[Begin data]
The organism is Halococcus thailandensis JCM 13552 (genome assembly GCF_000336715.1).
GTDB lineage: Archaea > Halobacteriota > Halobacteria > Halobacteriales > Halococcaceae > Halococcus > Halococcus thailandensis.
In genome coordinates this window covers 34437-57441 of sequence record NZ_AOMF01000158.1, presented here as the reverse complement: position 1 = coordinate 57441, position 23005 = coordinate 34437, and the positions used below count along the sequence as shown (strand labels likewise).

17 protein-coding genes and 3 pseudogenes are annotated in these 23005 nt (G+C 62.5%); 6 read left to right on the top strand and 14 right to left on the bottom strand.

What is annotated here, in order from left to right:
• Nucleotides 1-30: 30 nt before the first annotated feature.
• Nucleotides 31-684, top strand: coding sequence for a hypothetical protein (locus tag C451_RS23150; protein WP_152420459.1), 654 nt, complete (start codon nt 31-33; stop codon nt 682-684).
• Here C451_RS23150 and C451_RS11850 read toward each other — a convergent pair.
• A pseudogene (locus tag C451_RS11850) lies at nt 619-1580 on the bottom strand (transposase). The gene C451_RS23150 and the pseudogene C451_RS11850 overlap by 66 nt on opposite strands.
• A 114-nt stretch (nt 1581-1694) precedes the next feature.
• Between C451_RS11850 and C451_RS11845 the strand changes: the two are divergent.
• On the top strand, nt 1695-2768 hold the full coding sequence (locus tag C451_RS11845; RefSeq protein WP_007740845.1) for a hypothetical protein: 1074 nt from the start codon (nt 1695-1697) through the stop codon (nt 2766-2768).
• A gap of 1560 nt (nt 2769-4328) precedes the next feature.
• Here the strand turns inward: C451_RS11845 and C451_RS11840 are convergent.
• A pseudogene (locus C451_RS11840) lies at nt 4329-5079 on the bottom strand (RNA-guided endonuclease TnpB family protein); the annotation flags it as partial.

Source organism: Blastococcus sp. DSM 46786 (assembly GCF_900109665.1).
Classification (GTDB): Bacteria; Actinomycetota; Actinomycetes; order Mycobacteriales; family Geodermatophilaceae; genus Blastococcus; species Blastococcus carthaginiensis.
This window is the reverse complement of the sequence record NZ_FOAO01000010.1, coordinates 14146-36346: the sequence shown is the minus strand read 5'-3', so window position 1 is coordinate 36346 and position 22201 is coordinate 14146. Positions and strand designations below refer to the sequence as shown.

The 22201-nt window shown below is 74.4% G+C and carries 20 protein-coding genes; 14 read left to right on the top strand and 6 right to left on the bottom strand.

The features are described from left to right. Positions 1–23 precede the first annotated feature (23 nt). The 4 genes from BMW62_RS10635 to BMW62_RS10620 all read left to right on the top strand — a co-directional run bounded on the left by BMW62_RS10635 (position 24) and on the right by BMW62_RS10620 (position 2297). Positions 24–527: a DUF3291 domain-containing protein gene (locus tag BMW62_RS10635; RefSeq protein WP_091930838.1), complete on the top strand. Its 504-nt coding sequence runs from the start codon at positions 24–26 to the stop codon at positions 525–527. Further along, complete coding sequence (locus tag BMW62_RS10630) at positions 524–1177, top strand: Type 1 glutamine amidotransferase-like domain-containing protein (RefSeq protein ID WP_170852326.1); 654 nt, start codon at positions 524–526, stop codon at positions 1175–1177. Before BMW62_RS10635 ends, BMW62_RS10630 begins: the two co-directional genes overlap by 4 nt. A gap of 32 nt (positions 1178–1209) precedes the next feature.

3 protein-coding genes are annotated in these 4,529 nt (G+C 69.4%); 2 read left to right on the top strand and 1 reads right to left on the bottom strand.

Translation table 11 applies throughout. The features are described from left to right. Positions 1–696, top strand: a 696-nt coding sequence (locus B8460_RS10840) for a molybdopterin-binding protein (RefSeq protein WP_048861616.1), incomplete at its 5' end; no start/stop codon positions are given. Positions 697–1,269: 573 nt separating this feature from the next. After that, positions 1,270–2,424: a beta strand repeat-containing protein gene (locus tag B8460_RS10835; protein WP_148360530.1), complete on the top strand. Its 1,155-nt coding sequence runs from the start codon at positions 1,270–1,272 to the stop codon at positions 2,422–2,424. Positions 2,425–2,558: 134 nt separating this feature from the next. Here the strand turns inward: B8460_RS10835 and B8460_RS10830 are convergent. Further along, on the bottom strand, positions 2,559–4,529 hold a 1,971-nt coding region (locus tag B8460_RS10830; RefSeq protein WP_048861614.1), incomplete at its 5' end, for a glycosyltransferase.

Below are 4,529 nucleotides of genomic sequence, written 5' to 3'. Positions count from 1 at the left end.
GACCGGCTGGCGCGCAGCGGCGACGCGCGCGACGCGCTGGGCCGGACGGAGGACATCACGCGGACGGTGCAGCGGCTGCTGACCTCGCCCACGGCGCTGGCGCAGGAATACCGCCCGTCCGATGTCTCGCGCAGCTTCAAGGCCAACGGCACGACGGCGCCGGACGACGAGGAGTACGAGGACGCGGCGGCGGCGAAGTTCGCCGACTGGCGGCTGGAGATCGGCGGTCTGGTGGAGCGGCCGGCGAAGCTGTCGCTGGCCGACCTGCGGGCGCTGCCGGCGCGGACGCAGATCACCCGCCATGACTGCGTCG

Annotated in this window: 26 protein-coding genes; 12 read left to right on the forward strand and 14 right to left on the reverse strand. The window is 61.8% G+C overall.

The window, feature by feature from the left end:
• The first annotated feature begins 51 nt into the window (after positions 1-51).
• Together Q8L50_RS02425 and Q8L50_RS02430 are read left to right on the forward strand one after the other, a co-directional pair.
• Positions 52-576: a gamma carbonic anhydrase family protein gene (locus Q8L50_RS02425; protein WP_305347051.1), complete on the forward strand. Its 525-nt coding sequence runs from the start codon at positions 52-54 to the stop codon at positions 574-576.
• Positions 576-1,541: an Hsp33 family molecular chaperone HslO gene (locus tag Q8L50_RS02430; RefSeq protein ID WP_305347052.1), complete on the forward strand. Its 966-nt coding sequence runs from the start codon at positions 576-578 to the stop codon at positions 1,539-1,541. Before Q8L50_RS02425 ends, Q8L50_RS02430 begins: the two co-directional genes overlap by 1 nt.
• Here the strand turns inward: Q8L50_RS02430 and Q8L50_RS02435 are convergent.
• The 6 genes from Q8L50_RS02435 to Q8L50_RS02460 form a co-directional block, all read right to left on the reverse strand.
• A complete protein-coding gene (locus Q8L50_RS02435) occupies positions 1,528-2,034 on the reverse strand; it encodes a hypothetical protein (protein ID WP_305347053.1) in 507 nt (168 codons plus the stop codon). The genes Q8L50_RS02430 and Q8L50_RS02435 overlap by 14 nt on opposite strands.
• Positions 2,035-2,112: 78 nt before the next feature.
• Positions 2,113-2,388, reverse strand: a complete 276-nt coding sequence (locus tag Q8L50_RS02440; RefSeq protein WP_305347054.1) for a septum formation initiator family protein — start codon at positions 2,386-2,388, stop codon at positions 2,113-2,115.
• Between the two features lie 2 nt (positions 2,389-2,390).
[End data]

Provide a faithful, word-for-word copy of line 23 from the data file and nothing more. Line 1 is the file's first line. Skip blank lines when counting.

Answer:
Below are 4,529 nucleotides of genomic sequence, written 5' to 3'. Positions count from 1 at the left end.